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financial regulation – Elena Botella
  • An image of a Tide Pod (which is blue, green and white) and an Arm and Hammer detergent pod, which is only white and is less visually appealing

    How the lessons of Tide Pods could clean up the credit card industry

    While popular, Tide Pods are staggeringly dangerous for young children and people with disabilities. Proctor and Gamble launched the Tide Pods in 2012.  In 2011, 2,862 children were hospitalized because of laundry-detergent related injuries. In 2013, that number was triple: 9,004 children were driven to hospitals by laundry detergent.   The problem isn’t that Tide Pods are uniquely toxic, or contain chemicals never used before. The problem is that they’re cute. They’re colorful. And they’re small. It’s the good things about Tide Pods that we have to change to make them safer.   What Tide Pods teach us about consumer product safety is that it’s not always the “bad parts” of…

  • Cryptocurrencies are pointless. You should pay attention to them anyway.

    I have never been hyped up about Bitcoin, the “blockchain,” or cryptocurrencies. The basic premise behind Bitcoin is that it’s a currency you can send anywhere nearly instantly. The computing power of the millions of bitcoin “miners” is used to solve math problems which create a secure record of every Bitcoin transaction – that record of transactions is called the “ledger.” The miners get paid for keeping the system running by receiving a share of the small amount of new Bitcoins that are being continuously released. Anyone can see the code, and everything is “decentralized” — instead of a single central bank or government holding the power, lots of people participate…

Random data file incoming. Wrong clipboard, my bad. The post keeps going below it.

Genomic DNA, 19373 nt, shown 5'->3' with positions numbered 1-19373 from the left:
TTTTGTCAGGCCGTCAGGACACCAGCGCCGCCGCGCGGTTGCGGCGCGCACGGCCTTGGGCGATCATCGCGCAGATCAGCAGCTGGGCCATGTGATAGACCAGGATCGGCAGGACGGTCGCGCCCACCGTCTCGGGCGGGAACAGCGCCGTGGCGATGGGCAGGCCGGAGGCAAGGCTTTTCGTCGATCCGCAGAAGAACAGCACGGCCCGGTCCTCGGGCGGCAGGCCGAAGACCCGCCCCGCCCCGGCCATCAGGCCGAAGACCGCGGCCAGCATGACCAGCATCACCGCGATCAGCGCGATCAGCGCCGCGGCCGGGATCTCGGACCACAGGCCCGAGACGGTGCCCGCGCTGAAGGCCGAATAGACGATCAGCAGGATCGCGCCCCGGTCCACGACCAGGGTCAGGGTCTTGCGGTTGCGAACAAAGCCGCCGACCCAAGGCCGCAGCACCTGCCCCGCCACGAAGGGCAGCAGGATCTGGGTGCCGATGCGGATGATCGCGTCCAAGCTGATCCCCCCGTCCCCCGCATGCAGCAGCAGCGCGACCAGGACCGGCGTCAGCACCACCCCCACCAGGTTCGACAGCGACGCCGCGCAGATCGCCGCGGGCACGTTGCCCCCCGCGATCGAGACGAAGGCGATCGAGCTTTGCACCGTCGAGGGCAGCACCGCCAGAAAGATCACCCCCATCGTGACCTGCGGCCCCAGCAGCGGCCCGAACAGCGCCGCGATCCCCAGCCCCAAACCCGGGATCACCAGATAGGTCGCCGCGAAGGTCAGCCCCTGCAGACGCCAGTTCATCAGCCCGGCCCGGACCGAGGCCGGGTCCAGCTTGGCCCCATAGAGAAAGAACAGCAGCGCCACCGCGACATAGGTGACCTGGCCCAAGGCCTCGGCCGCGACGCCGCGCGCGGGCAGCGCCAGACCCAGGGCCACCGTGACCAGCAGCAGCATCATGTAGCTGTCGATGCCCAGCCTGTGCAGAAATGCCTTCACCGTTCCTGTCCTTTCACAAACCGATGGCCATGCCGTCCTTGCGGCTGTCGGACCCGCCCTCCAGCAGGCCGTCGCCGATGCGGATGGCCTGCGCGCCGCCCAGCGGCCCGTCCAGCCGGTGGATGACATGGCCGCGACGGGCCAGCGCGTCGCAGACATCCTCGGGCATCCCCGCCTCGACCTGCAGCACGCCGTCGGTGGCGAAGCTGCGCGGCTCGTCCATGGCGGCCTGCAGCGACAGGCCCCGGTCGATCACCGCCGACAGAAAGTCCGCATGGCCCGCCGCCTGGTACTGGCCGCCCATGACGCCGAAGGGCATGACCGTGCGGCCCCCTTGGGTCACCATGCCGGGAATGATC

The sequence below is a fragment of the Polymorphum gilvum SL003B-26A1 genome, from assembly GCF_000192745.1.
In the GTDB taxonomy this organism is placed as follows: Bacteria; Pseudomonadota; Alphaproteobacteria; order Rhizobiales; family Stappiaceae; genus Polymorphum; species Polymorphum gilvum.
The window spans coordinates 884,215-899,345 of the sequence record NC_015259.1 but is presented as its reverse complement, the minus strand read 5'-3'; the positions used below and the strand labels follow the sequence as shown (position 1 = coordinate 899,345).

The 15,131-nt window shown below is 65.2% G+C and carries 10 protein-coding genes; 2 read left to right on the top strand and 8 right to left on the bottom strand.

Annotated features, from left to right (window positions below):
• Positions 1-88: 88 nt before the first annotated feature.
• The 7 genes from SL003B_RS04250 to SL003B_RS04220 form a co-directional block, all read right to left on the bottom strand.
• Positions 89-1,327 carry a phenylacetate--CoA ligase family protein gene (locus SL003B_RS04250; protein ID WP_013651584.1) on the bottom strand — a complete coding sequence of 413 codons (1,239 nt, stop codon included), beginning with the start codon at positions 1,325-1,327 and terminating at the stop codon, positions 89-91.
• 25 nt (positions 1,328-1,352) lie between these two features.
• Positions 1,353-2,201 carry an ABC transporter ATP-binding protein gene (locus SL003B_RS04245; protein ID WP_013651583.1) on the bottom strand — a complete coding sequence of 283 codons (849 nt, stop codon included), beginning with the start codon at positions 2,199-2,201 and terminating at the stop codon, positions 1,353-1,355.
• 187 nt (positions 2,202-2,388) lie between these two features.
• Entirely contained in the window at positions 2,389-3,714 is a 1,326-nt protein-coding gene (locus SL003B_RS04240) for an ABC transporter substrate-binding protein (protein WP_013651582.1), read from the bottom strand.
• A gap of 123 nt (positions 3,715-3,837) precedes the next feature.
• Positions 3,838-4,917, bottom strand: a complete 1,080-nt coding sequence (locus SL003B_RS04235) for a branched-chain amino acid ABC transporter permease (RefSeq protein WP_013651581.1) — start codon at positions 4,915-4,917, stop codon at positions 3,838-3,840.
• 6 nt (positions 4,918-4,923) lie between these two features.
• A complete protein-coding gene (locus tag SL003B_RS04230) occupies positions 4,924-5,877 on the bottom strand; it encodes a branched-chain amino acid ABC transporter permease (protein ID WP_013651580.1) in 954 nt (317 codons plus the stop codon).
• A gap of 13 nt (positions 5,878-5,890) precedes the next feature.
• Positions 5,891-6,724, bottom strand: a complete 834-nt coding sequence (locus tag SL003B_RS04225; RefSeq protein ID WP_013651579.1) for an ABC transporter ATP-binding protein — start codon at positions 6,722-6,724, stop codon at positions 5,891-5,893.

• “I’m not falling for your tricks” and other mixed reactions to credit limit increases

    All it takes is a quick search on Twitter to see that credit limit increases drive incredibly strong and oftentimes mixed emotional reactions for Americans. To clarify, when I say ‘credit limit increase’ here, I’m talking about when a credit card issuer raises the limit of how much a customer is able to spend or borrow. In theory, having access to more credit — that you’re under no obligation to use — seems like it would be a strictly good thing. It’s there if you need it, and if you don’t use your higher credit limit, your credit score will typically go up (this article explains why). But clearly, many…